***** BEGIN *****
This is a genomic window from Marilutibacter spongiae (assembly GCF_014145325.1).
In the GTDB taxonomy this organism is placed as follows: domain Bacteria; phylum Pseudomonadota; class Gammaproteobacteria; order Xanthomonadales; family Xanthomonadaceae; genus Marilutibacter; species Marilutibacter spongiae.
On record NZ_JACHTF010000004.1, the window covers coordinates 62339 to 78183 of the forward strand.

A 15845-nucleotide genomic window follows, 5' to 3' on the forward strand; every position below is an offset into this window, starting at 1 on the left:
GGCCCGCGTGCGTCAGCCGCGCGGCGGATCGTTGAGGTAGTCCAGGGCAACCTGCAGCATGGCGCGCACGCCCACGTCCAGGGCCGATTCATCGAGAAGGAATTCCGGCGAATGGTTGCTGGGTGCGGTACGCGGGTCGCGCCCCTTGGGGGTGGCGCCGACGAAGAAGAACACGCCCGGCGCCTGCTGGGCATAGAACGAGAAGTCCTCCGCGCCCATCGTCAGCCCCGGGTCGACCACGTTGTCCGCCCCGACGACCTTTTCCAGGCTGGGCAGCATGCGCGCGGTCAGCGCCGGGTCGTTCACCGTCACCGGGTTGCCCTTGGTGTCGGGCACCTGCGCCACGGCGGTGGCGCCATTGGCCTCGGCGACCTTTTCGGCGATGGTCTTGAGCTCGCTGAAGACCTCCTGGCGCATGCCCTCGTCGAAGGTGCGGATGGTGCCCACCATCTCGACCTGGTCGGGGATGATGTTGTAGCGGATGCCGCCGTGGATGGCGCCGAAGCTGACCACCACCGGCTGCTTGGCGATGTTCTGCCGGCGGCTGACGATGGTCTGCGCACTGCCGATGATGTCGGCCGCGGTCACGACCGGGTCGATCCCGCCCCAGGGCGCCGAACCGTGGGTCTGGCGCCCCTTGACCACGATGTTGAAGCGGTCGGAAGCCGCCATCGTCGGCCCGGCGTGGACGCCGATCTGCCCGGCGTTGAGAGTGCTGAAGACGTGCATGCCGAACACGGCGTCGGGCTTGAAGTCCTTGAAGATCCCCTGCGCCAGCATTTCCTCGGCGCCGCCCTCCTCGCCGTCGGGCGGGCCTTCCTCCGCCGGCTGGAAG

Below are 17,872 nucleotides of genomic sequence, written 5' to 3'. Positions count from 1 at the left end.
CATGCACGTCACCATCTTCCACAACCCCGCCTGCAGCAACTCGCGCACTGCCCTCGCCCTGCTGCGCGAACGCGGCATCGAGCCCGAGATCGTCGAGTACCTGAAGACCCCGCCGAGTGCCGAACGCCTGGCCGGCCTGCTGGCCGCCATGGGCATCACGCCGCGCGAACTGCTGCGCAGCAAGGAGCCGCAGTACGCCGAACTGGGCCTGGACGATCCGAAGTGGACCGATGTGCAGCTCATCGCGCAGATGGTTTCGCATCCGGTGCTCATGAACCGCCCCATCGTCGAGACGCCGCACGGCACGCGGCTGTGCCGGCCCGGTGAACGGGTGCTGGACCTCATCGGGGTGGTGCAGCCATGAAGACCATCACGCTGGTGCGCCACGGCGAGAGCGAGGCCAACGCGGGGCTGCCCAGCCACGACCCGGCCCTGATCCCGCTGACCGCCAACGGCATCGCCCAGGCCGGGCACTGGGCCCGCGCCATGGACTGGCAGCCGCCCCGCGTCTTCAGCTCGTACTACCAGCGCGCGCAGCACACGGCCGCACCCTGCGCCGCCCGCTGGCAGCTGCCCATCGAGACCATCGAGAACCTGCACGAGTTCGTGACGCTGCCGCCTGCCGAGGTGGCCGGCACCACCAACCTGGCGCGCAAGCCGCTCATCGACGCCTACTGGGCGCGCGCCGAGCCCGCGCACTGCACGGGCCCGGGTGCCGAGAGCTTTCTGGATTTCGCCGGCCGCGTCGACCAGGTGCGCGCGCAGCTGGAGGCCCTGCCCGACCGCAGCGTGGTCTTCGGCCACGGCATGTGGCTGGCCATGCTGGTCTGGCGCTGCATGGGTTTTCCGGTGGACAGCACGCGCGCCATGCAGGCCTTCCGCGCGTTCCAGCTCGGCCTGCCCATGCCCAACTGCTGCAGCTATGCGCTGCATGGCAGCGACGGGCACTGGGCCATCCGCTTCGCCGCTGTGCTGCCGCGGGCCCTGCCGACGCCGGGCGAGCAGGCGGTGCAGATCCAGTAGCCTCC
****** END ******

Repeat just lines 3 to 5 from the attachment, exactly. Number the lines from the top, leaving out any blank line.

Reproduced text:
On record NZ_JACHTF010000004.1, the window covers coordinates 62339 to 78183 of the forward strand.

A 15845-nucleotide genomic window follows, 5' to 3' on the forward strand; every position below is an offset into this window, starting at 1 on the left:
GGCCCGCGTGCGTCAGCCGCGCGGCGGATCGTTGAGGTAGTCCAGGGCAACCTGCAGCATGGCGCGCACGCCCACGTCCAGGGCCGATTCATCGAGAAGGAATTCCGGCGAATGGTTGCTGGGTGCGGTACGCGGGTCGCGCCCCTTGGGGGTGGCGCCGACGAAGAAGAACACGCCCGGCGCCTGCTGGGCATAGAACGAGAAGTCCTCCGCGCCCATCGTCAGCCCCGGGTCGACCACGTTGTCCGCCCCGACGACCTTTTCCAGGCTGGGCAGCATGCGCGCGGTCAGCGCCGGGTCGTTCACCGTCACCGGGTTGCCCTTGGTGTCGGGCACCTGCGCCACGGCGGTGGCGCCATTGGCCTCGGCGACCTTTTCGGCGATGGTCTTGAGCTCGCTGAAGACCTCCTGGCGCATGCCCTCGTCGAAGGTGCGGATGGTGCCCACCATCTCGACCTGGTCGGGGATGATGTTGTAGCGGATGCCGCCGTGGATGGCGCCGAAGCTGACCACCACCGGCTGCTTGGCGATGTTCTGCCGGCGGCTGACGATGGTCTGCGCACTGCCGATGATGTCGGCCGCGGTCACGACCGGGTCGATCCCGCCCCAGGGCGCCGAACCGTGGGTCTGGCGCCCCTTGACCACGATGTTGAAGCGGTCGGAAGCCGCCATCGTCGGCCCGGCGTGGACGCCGATCTGCCCGGCGTTGAGAGTGCTGAAGACGTGCATGCCGAACACGGCGTCGGGCTTGAAGTCCTTGAAGATCCCCTGCGCCAGCATTTCCTCGGCGCCGCCCTCCTCGCCGTCGGGCGGGCCTTCCTCCGCCGGCTGGAAG